The study of pollination brings together many disciplines, such as botany, horticulture, entomology, and ecology. The pollination process as an interaction between flower and pollen vector was first addressed in the 18th century by Christian Konrad Sprengel. It is important in horticulture and agriculture, because fruiting is dependent on fertilization: the result of pollination. The study of pollination by insects is known as anthecology.


A seed is an embryonic plant enclosed in a protective outer covering. The formation of the seed is part of the process of reproduction in seed plants, the spermatophytes, including the gymnosperm and angiosperm plants.

Seeds are the product of the ripened ovule, after fertilization by pollen and some growth within the mother plant. The embryo is developed from the zygote and the seed coat from the integuments of the ovule.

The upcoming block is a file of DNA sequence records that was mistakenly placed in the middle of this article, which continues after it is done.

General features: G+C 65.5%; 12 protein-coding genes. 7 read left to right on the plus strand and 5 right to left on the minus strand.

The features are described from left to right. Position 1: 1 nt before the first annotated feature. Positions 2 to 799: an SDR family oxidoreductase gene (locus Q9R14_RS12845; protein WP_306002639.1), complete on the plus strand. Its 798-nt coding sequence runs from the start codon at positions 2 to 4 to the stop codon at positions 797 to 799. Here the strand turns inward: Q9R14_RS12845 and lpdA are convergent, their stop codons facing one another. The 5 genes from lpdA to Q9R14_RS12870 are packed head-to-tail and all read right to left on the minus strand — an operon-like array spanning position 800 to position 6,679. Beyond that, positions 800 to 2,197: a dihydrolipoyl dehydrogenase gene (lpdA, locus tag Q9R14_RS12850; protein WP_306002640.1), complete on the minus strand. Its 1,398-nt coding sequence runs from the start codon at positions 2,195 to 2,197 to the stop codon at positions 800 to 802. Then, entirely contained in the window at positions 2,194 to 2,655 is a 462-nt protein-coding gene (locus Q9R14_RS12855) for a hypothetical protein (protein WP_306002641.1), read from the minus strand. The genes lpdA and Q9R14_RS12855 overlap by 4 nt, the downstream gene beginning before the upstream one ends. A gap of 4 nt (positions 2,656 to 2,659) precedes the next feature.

Seeds have been an important development in the reproduction and success of gymnosperm and angiosperm plants, relative to more primitive plants such as ferns, mosses and liverworts, which do not have seeds and use water-dependent means to propagate themselves. Seed plants now dominate biological niches on land, from forests to grasslands both in hot and cold climates.

The term "seed" also has a general meaning that antedates the above – anything that can be sown, e.g. "seed" potatoes, "seeds" of corn or sunflower "seeds". In the case of sunflower and corn "seeds", what is sown is the seed enclosed in a shell or husk, whereas the potato is a tuber.